Peter Goodman has a fine article in Monday’s Washington Post about the resilience and tenacity of the manufacturing sector in the United States – even in the storied ghost towns that dot the once‐bustling textile regions of North Carolina. Like my recent paper on the topic, Goodman points out that U.S. manufacturing is thriving:
The United States makes more manufactured goods today than at any time in history, as measured by the dollar value of production adjusted for inflation — three times as much as in the mid‐1950s, the supposed heyday of American industry. Between 1977 and 2005, the value of American manufacturing swelled from $1.3 trillion to an all‐time record $4.5 trillion, according to the Bureau of Economic Analysis.
And he reinforces a key point of my paper that has yet to penetrate the pessimistic political discourse:
With less than 5 percent of the world’s population, the United States is responsible for almost one‐fourth of global manufacturing, a share that has changed little in decades. The United States is the largest manufacturing economy by far. Japan, the only serious rival for that title, has been losing ground. China has been growing but represents only about one‐tenth of world manufacturing.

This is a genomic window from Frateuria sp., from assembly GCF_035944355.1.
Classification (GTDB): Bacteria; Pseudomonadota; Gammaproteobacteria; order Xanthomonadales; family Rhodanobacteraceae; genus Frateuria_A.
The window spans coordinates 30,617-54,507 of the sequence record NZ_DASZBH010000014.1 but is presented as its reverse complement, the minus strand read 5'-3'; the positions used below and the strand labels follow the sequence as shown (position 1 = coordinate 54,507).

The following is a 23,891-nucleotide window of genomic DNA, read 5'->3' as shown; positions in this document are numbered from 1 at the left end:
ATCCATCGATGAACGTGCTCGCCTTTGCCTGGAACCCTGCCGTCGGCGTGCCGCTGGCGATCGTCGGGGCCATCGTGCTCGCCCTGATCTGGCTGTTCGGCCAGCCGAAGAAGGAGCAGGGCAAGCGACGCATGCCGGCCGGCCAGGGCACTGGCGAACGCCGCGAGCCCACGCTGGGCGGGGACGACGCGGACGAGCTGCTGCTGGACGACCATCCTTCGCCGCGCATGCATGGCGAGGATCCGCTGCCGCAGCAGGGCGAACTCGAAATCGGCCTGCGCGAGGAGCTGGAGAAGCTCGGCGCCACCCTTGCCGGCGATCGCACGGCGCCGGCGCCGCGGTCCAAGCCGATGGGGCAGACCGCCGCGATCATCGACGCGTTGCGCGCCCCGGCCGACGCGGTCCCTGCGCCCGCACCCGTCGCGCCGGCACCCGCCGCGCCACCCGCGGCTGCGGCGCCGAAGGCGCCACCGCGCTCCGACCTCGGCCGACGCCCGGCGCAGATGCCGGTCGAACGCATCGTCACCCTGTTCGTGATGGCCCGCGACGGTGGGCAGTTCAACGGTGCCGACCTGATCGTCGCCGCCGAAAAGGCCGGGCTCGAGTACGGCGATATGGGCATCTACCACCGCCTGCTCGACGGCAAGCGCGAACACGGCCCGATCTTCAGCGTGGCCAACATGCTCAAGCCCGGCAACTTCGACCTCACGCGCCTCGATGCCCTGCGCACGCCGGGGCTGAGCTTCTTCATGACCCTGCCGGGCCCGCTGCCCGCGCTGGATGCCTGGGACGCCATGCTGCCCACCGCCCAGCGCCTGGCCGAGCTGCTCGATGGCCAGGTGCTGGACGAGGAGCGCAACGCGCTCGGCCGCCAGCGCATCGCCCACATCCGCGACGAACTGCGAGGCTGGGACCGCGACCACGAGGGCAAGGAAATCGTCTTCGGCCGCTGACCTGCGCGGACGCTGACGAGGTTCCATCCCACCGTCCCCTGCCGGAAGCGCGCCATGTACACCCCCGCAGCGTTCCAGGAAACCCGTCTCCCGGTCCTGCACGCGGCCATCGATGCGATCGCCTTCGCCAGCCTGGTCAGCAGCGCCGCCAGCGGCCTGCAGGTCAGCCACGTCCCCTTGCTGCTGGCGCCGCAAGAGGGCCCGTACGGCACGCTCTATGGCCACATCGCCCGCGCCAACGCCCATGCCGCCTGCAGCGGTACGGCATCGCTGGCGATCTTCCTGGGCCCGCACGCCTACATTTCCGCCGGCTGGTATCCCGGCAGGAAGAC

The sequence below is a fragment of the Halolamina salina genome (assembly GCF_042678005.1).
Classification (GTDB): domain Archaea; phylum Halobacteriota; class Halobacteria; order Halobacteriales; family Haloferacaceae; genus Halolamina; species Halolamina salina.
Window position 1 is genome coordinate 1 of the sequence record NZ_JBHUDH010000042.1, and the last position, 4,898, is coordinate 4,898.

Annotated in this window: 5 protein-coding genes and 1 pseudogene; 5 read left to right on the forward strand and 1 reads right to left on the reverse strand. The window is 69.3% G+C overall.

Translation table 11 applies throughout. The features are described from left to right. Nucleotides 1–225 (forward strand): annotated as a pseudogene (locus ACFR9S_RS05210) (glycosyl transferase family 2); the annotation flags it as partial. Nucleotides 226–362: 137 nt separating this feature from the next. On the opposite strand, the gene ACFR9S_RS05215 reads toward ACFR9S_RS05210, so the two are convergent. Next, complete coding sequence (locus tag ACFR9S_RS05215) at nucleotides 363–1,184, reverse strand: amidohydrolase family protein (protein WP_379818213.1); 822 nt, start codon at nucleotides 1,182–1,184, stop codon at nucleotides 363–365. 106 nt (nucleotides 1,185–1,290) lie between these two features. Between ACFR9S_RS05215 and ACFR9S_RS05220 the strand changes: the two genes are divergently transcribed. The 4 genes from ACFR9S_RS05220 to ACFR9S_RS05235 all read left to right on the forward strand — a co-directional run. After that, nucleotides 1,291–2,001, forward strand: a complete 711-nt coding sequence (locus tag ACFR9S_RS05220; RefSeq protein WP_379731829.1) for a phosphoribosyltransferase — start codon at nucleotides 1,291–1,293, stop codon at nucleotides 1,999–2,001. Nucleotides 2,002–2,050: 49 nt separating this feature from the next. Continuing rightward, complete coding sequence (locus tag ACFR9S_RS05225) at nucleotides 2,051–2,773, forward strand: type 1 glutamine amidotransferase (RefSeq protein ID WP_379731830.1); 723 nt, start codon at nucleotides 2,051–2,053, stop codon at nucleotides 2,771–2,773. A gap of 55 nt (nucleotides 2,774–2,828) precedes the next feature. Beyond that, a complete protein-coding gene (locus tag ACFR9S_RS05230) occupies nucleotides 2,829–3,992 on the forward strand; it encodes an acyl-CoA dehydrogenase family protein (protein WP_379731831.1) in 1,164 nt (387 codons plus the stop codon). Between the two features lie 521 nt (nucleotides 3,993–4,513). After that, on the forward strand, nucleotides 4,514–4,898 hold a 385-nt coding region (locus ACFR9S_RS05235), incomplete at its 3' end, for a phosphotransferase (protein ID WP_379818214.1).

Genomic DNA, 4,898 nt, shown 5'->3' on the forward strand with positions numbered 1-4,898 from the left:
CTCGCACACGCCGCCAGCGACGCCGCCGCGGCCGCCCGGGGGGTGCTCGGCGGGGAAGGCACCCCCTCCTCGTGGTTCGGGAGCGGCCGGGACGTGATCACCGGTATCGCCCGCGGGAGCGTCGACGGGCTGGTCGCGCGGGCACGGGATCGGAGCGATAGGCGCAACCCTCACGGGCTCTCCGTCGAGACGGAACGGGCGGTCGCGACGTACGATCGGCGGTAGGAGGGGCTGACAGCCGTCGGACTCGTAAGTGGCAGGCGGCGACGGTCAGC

The major difference between my paper and Goodman’s story is that the former takes a birds‐eye view of the manufacturing sector, presenting an impersonal, data‐driven assessment of the state of U.S. manufacturing. Goodman’s story focuses on a particular biotechnology company that occupies a former textile mill, producing a drug for liver ailments from a local pond weed. The story is emblematic of the metamorphosis throughout the North Carolina and U.S. manufacturing sectors:
North Carolina encapsulates the forces remaking American manufacturing. Between 2002 and 2005, the state lost 72,000 manufacturing jobs, about three‐fourths in textiles, furniture‐making and electronics, according to the North Carolina Commission on Workforce Development. At the same time, the state has become a rising powerhouse in lucrative new manufacturing sectors such as biotechnology, pharmaceuticals and sophisticated textiles.
During the most recent decade, U.S. manufacturing has become increasingly oriented toward the middle and upper ends of the value‐added spectrum. Opportunities abound for workers with skills or the willingness and wherewithal to acquire them. In fact, the title of the National Association of Manufacturers tenth annual Labor Day Report on the state of U.S. manufacturing is “Rising Incomes Cushion Economy,” and its subtitle is “Finding Highly Skilled Workers Remains a Challenge for Manufacturers.” It seems to me that rising wages should make more workers willing to get the skills, and the need to find highly‐skilled workers should induce manufacturers to assist on the wherewithal front.